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The DNA of Patio Price Tags – Design, Name and ‘Airloom’ Quality

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By Shaila Wunderlich

RISMEDIA, June 11, 2008-(MCT)-The warming weather, refreshed shop windows, summer catalogs, outdoor markets. Every year at this time, it all conspires to plant widespread thoughts of buying new patio furniture. If only their sticker prices didn’t threaten to keep the thoughts from becoming reality. As evidenced by the gorgeous patio pieces for sale lately, most outdoor furniture has been retailing higher and higher over the past several years. Unless you’re buying it from mass-market giants such as Target, Kmart or Home Depot, you can expect to pay several hundred dollars for an ottoman to several thousand dollars for an outdoor sofa. These are prices that, in many cases, outrank interior furnishings. It’s a hard economy to grasp, especially when it’s a product that lives outside, isn’t always the most comfortable and, in regions like the Midwest, gets only seasonal use. What accounts for all those zeros, exactly? It must be something in the DNA.


Step outside of the big box, and furniture design gets more sophisticated. Step outside of the house, and it gets even more sophisticated. For practical reasons, outdoor furnishings forgo the fabrics, embellishments and textures that adorn interior furniture. What’s left behind is form, which means lines, shapes and silhouettes must be impeccable. European furniture companies known for their exquisite design, such as B&B Italia, have recently jumped on the outdoor bandwagon, raising the level of competition-and the prices.

Though patio furniture isn’t typically the most comfortable seat in the house, some brands are attempting to buck that standard. This, too, costs money, as manufacturers invent ways to pump up the “cush” factor without the benefit of interior materials such as foams and padding.

In one of the most innovative, practical design applications of recent years, Canadian manufacturer Nuevo created two five-piece patio sets that can be stacked into a single, compact arrangement. In the case of their Hourglass collection, the arrangement is a single column. In the case of the Capsule, it’s an egg (or capsule) shape. When pool-party season is over, simply place the pieces together, like a 3-D puzzle, and stow in a corner of the garage.


Pair a famous face with any product, and the appeal increases. Celebrities come with instant fan bases as they hop from books to TV to products. Sometimes, as in the case of fashion designer Cynthia Rowley’s Whim, a new line of outdoor furniture and accessories for Target, the appeal translates to more customers. On the higher end, the appeal translates to higher prices. This season sees a multitude of sophisticated designers lending their names and expertise to outdoor furniture collections. French interior designer Jacques Garcia teamed with furniture manufacturer McGuire to launch his first-ever outdoor collection. Garcia saw the collaboration as a natural chance to borrow from the primitive shapes and textures of nature. The collection’s 17 pieces are characterized by metal rivets, stone slabs and woven resin. “These materials were new to me,” Garcia says. “They forced me to go to the root of the shape itself, as it was envisioned at the origin.”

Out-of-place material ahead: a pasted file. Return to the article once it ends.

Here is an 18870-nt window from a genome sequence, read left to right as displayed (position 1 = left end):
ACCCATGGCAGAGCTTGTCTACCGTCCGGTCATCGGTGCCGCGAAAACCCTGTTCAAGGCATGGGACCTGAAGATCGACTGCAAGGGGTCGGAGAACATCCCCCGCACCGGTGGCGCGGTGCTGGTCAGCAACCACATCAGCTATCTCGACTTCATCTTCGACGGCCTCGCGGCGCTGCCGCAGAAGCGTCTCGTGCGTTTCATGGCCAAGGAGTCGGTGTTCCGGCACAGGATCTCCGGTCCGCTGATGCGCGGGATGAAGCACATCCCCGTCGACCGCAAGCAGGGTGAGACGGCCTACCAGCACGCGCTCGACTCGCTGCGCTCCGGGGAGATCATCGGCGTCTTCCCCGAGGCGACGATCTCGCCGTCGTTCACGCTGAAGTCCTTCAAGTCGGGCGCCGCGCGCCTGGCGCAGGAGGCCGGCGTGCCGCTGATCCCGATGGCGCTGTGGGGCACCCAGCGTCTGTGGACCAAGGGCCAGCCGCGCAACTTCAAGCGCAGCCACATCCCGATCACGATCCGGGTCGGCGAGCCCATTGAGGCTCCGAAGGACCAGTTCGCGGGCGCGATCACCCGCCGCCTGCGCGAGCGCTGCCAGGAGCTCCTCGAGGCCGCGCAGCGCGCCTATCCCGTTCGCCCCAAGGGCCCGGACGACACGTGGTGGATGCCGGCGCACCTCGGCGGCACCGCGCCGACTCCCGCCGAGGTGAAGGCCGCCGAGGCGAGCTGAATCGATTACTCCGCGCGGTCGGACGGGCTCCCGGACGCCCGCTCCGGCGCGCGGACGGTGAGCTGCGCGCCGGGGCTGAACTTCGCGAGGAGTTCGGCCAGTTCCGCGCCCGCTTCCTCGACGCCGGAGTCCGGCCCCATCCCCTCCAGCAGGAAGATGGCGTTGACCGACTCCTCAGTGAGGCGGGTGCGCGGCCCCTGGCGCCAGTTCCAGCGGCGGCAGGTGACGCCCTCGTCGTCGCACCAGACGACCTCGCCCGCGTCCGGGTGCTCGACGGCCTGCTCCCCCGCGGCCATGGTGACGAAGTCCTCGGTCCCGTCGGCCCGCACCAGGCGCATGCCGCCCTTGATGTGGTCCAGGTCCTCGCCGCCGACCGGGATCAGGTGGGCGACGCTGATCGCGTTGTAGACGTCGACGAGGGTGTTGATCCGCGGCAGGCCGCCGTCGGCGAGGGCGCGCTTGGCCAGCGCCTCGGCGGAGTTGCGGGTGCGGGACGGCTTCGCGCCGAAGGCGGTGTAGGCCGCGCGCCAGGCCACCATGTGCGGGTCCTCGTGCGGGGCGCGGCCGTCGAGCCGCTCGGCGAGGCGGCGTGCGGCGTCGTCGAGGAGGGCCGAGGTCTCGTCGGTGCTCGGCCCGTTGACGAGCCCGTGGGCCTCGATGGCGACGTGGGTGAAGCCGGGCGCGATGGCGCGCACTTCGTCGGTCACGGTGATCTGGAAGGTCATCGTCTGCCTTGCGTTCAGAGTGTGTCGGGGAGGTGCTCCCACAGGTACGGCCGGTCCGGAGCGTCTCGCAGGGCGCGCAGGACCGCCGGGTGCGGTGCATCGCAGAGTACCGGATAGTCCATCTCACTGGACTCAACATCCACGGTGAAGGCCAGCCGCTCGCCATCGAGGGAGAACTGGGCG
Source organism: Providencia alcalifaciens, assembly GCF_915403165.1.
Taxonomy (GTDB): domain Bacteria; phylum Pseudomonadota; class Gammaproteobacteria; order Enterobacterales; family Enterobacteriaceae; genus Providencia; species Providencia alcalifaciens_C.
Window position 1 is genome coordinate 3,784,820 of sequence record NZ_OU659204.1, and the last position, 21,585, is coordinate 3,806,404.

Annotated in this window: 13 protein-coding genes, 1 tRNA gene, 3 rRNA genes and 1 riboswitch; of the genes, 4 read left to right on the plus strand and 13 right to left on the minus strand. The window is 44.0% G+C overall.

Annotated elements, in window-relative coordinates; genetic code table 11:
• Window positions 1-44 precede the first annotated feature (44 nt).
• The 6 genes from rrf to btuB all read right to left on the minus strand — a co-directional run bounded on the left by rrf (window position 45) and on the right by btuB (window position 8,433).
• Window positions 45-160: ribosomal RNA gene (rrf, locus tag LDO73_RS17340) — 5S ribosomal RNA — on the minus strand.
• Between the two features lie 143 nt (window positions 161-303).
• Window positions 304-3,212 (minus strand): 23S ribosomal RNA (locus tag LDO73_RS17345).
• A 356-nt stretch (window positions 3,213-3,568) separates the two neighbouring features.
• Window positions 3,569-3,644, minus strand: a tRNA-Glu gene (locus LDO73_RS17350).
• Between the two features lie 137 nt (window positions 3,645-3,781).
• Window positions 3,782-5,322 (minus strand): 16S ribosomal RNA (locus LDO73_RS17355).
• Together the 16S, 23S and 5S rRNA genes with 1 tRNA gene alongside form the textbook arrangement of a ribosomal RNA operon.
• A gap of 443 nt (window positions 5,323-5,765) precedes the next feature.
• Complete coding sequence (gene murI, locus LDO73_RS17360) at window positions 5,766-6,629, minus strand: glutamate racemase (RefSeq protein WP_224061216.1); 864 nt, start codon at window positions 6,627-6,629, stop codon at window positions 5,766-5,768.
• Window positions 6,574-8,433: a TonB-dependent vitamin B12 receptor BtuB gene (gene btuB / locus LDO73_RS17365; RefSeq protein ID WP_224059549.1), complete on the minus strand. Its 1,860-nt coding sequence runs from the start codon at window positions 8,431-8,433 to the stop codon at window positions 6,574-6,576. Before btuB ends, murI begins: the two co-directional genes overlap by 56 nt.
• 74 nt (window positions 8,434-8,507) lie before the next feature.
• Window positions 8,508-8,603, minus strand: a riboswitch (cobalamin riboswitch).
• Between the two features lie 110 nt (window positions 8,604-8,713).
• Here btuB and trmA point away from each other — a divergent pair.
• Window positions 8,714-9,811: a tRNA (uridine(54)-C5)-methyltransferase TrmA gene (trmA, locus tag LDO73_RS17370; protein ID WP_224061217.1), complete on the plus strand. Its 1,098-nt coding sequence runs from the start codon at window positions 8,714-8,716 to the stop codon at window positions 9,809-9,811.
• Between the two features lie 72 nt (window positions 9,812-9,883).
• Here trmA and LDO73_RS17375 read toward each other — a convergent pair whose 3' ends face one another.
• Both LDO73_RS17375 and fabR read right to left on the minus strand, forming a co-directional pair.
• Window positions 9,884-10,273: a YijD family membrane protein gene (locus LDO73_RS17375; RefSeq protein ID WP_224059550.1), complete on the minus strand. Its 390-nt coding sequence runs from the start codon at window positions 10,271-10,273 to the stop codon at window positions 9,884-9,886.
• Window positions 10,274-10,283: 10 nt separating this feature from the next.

Other familiar names stepping outside this season: rebel furniture designer Daniel Michalik, who handcrafted a collection of stools completely from reclaimed cork bottle stoppers, Joe Ruggiero’s “Domino” wicker collection, and Belgian designer Bram Bollen, whose Vintage collection for Henry Hall Designs is molded plastic made for outdoor use. Bollen’s Vintage Chaise Lounge and Stacking Chairs are visual replicas of the curved plywood chairs so chic in the 1950s.

‘Airloom’ Quality

Note: Airloom (noun): a piece made to withstand the elements (air) as well as the passing years (heir).

Outdoor furnishings must be manufactured to withstand not only the wear and tear associated with regular use, but also the wear and tear of Mother Nature. Finishes must be chip- and rust-resistant, weaves must stand up to water from the sky and wet bathing suits. Fabrics must be tough enough to withstand dormant months in moldy basements and dirty garages. Special-and more costly-raw materials are the only answer to such requirements.